SUMMARY: Associate professor at North Park Theological Seminary (Chicago, IL) Soong-Chan Rah meticulously goes through the five chapters of Lamentations providing a theological framework for lament while simultaneously critiquing the American church . He argues that American exceptionalism and its theology of praise has pushed out the important practice of lament in the American church.
“American exceptionalism embraces a work-centered soteriology, believing that the United States of American has earned a special status before God, attaining favor through her exceptional actions,” Rah says. “This assumption stands in stark contrast to the humility and dependence on God revealed in the book of Lamentations.”
At times his line by line analysis is intense, but necessary as he provides context to what the prophet Jeremiah is writing about. Soong-Chan Rah does a superb job at the end of each chapter summarizing what he talked about and connecting the lessons in Lamentations with the current events of today.
“Listening to the suffering community does not imply that one party is completely innocent while the other party is completely guilty,” Rah says. “Instead, it acknowledges that the the dead body in the street is once again the body of a black male.”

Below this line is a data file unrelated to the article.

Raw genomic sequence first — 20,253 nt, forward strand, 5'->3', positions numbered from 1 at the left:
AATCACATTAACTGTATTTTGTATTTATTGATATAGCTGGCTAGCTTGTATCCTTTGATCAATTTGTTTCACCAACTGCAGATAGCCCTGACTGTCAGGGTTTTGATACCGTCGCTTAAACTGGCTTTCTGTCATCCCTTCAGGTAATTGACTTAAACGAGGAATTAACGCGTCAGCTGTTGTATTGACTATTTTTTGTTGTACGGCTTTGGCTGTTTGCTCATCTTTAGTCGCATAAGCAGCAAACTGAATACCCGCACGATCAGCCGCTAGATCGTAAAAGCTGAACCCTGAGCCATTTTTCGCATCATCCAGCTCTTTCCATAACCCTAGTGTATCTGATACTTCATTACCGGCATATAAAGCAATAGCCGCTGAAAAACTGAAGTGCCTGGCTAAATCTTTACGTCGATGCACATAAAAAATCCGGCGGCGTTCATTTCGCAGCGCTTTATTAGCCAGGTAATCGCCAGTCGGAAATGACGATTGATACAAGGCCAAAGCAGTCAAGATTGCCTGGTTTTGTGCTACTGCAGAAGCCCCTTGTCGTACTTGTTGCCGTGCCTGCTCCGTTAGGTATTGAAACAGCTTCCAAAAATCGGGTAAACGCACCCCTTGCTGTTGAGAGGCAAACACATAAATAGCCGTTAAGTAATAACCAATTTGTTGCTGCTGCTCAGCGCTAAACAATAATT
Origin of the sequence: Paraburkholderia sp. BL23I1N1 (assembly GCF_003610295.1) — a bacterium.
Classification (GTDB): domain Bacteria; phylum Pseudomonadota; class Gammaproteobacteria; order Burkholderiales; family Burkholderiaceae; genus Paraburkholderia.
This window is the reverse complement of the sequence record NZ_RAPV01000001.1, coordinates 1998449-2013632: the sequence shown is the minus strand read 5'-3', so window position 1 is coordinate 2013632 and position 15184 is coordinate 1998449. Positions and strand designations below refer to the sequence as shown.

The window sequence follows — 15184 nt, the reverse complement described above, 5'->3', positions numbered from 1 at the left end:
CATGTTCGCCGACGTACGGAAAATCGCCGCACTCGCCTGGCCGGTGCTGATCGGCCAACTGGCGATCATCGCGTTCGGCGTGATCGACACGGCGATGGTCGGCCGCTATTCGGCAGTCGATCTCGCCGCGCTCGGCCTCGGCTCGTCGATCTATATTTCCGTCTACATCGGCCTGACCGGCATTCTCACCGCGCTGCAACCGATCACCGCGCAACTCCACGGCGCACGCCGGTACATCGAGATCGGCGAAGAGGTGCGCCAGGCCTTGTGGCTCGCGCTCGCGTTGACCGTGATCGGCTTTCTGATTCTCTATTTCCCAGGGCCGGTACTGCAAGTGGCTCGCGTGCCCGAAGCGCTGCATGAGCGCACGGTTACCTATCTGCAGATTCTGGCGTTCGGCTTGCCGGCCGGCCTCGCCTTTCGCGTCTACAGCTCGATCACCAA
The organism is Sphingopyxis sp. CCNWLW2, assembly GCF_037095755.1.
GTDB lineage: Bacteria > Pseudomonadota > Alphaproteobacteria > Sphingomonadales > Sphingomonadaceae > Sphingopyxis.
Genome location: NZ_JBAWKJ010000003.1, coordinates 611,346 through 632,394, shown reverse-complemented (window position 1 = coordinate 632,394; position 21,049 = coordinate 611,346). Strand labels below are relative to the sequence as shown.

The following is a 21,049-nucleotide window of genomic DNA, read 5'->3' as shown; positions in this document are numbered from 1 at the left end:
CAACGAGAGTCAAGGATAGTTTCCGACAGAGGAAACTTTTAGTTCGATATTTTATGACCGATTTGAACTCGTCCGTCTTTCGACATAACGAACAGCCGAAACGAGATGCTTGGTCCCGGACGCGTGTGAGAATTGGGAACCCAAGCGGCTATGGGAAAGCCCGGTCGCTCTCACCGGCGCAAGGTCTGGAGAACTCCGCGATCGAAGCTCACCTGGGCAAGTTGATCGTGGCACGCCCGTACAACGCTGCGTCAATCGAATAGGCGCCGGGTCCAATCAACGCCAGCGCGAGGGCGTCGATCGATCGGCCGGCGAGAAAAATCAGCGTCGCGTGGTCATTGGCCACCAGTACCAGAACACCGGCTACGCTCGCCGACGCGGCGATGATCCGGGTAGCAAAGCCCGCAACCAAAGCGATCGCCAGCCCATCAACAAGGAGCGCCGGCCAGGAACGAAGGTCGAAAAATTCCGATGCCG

This intense study is not for everyone, but those willing to invest the time will have a robust understanding of lament and a plethora of wise passages penned by Rah connected back to scripture.
“Lament will not allow us to revert to easy answers,” Rah concludes. “There is no triumphalist and exceptionalistic narrative of the American church that can cover up justice. There are no easy answers to unabated suffering. Lament continues.”
KEY QUOTE: “The term justice is too casually thrown about without the corresponding sacrifice. We want the popularity associated with being justice activists, but we don’t want to lament alongside those who suffer.”